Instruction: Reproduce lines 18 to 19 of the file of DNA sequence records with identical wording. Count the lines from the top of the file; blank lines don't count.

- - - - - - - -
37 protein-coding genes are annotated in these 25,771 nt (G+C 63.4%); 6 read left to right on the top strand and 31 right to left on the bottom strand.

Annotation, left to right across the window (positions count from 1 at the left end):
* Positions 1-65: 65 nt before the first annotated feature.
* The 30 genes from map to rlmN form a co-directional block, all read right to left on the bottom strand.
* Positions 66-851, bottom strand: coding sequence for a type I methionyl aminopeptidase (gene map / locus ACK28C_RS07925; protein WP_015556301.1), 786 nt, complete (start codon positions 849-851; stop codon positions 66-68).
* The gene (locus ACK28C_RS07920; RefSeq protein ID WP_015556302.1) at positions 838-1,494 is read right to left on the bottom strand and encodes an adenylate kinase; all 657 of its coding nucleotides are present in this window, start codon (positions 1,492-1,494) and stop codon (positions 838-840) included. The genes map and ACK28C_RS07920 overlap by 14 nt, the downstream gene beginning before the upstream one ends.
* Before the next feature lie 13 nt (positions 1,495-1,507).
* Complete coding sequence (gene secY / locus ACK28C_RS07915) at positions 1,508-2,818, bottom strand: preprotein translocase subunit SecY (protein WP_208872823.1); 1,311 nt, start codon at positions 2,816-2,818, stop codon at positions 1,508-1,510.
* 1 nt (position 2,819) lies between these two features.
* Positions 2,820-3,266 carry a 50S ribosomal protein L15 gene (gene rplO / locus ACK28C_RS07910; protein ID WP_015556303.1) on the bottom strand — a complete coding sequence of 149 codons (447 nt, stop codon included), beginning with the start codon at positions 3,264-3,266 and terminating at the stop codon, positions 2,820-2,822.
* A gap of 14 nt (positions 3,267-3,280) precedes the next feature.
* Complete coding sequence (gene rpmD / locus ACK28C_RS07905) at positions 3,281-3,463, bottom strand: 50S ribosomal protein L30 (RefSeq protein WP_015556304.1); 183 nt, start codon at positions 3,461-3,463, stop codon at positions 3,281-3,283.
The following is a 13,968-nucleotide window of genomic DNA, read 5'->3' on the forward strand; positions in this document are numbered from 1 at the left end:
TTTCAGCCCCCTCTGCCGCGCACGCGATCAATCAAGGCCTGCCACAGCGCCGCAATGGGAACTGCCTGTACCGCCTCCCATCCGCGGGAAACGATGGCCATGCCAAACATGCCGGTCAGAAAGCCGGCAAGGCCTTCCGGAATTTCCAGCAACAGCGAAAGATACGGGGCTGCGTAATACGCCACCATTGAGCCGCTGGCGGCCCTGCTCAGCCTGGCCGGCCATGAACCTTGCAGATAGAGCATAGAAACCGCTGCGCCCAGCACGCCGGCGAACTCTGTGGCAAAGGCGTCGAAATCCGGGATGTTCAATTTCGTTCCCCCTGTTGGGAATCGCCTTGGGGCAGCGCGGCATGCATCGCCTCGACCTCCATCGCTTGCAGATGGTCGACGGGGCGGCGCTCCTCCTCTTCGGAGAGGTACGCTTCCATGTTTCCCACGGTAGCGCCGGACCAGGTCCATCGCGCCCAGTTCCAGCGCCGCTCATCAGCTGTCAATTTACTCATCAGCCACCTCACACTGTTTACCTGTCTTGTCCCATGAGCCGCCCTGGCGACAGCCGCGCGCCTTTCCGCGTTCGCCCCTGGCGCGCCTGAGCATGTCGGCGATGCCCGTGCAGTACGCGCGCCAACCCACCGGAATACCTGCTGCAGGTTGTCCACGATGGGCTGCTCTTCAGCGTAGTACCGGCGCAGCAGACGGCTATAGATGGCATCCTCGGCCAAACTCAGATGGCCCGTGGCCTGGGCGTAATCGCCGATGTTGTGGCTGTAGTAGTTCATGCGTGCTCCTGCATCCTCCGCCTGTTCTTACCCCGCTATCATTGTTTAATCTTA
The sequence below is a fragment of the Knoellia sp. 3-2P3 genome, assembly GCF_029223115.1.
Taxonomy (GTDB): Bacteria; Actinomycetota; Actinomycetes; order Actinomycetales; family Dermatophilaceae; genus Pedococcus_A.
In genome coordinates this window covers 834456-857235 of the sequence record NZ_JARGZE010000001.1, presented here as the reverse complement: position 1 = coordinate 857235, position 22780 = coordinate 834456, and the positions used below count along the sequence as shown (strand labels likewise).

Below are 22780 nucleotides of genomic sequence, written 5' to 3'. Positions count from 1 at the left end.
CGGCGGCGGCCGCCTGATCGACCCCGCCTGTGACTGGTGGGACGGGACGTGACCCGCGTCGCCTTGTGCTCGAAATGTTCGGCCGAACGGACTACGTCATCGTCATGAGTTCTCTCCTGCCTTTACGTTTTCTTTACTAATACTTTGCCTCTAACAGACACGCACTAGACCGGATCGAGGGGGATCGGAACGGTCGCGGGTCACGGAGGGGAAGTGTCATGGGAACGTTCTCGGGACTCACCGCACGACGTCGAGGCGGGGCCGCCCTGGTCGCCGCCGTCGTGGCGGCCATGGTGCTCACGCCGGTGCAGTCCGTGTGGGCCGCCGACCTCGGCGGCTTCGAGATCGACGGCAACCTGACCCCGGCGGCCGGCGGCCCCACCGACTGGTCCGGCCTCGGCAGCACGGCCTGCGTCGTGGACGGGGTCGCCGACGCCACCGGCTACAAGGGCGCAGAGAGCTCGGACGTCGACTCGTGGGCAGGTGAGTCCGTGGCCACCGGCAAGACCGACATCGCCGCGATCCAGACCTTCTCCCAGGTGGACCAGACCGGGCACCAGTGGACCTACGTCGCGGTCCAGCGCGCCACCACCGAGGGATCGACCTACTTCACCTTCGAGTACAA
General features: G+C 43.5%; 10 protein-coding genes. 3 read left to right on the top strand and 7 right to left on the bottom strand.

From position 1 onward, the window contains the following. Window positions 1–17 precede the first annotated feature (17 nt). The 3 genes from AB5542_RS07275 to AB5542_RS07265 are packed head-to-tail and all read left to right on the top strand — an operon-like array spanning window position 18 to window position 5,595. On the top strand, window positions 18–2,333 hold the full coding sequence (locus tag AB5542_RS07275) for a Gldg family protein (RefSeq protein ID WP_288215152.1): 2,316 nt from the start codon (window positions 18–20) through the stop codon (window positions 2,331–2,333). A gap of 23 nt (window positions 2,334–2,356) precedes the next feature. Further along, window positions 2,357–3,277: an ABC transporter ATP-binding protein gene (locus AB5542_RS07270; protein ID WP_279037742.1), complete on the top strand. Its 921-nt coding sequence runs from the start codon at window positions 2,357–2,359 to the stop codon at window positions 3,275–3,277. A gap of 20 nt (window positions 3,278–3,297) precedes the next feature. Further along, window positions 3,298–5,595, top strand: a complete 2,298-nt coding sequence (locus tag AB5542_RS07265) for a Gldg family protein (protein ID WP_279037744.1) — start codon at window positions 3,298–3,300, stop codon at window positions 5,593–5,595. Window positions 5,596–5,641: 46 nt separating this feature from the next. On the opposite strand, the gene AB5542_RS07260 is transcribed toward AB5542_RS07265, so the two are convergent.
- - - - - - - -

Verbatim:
Below are 22780 nucleotides of genomic sequence, written 5' to 3'. Positions count from 1 at the left end.
CGGCGGCGGCCGCCTGATCGACCCCGCCTGTGACTGGTGGGACGGGACGTGACCCGCGTCGCCTTGTGCTCGAAATGTTCGGCCGAACGGACTACGTCATCGTCATGAGTTCTCTCCTGCCTTTACGTTTTCTTTACTAATACTTTGCCTCTAACAGACACGCACTAGACCGGATCGAGGGGGATCGGAACGGTCGCGGGTCACGGAGGGGAAGTGTCATGGGAACGTTCTCGGGACTCACCGCACGACGTCGAGGCGGGGCCGCCCTGGTCGCCGCCGTCGTGGCGGCCATGGTGCTCACGCCGGTGCAGTCCGTGTGGGCCGCCGACCTCGGCGGCTTCGAGATCGACGGCAACCTGACCCCGGCGGCCGGCGGCCCCACCGACTGGTCCGGCCTCGGCAGCACGGCCTGCGTCGTGGACGGGGTCGCCGACGCCACCGGCTACAAGGGCGCAGAGAGCTCGGACGTCGACTCGTGGGCAGGTGAGTCCGTGGCCACCGGCAAGACCGACATCGCCGCGATCCAGACCTTCTCCCAGGTGGACCAGACCGGGCACCAGTGGACCTACGTCGCGGTCCAGCGCGCCACCACCGAGGGATCGACCTACTTCACCTTCGAGTACAA